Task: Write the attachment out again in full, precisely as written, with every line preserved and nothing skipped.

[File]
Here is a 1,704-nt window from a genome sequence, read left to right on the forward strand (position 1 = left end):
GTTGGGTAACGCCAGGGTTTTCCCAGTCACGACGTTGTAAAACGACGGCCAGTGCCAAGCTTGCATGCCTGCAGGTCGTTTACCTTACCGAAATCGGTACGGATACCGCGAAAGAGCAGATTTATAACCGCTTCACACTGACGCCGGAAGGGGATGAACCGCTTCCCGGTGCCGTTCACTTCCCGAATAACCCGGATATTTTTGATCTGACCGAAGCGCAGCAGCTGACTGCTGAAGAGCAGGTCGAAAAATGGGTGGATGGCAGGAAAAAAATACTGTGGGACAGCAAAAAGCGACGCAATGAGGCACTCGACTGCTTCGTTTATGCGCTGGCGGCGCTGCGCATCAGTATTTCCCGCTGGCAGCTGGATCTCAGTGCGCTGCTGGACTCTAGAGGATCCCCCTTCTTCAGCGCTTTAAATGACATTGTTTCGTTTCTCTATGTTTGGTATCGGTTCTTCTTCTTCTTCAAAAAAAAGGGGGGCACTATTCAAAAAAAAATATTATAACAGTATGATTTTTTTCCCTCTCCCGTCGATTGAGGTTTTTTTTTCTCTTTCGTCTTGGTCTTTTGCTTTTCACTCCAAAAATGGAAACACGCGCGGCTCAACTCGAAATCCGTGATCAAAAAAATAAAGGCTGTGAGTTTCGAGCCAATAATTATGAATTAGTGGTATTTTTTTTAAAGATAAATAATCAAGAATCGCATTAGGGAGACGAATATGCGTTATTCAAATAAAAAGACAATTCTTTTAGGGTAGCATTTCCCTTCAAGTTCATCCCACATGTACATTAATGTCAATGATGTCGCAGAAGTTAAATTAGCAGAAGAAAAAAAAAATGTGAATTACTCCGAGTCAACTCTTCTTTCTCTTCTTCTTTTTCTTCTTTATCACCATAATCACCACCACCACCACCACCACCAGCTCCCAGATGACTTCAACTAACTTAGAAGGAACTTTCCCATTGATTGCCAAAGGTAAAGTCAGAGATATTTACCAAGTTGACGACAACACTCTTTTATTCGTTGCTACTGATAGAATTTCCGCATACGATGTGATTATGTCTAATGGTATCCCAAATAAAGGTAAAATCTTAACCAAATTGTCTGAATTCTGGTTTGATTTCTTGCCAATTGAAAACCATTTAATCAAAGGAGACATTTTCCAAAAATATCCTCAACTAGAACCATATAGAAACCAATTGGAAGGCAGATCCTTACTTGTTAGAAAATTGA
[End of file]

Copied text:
Here is a 1,704-nt window from a genome sequence, read left to right on the forward strand (position 1 = left end):
GTTGGGTAACGCCAGGGTTTTCCCAGTCACGACGTTGTAAAACGACGGCCAGTGCCAAGCTTGCATGCCTGCAGGTCGTTTACCTTACCGAAATCGGTACGGATACCGCGAAAGAGCAGATTTATAACCGCTTCACACTGACGCCGGAAGGGGATGAACCGCTTCCCGGTGCCGTTCACTTCCCGAATAACCCGGATATTTTTGATCTGACCGAAGCGCAGCAGCTGACTGCTGAAGAGCAGGTCGAAAAATGGGTGGATGGCAGGAAAAAAATACTGTGGGACAGCAAAAAGCGACGCAATGAGGCACTCGACTGCTTCGTTTATGCGCTGGCGGCGCTGCGCATCAGTATTTCCCGCTGGCAGCTGGATCTCAGTGCGCTGCTGGACTCTAGAGGATCCCCCTTCTTCAGCGCTTTAAATGACATTGTTTCGTTTCTCTATGTTTGGTATCGGTTCTTCTTCTTCTTCAAAAAAAAGGGGGGCACTATTCAAAAAAAAATATTATAACAGTATGATTTTTTTCCCTCTCCCGTCGATTGAGGTTTTTTTTTCTCTTTCGTCTTGGTCTTTTGCTTTTCACTCCAAAAATGGAAACACGCGCGGCTCAACTCGAAATCCGTGATCAAAAAAATAAAGGCTGTGAGTTTCGAGCCAATAATTATGAATTAGTGGTATTTTTTTTAAAGATAAATAATCAAGAATCGCATTAGGGAGACGAATATGCGTTATTCAAATAAAAAGACAATTCTTTTAGGGTAGCATTTCCCTTCAAGTTCATCCCACATGTACATTAATGTCAATGATGTCGCAGAAGTTAAATTAGCAGAAGAAAAAAAAAATGTGAATTACTCCGAGTCAACTCTTCTTTCTCTTCTTCTTTTTCTTCTTTATCACCATAATCACCACCACCACCACCACCACCAGCTCCCAGATGACTTCAACTAACTTAGAAGGAACTTTCCCATTGATTGCCAAAGGTAAAGTCAGAGATATTTACCAAGTTGACGACAACACTCTTTTATTCGTTGCTACTGATAGAATTTCCGCATACGATGTGATTATGTCTAATGGTATCCCAAATAAAGGTAAAATCTTAACCAAATTGTCTGAATTCTGGTTTGATTTCTTGCCAATTGAAAACCATTTAATCAAAGGAGACATTTTCCAAAAATATCCTCAACTAGAACCATATAGAAACCAATTGGAAGGCAGATCCTTACTTGTTAGAAAATTGA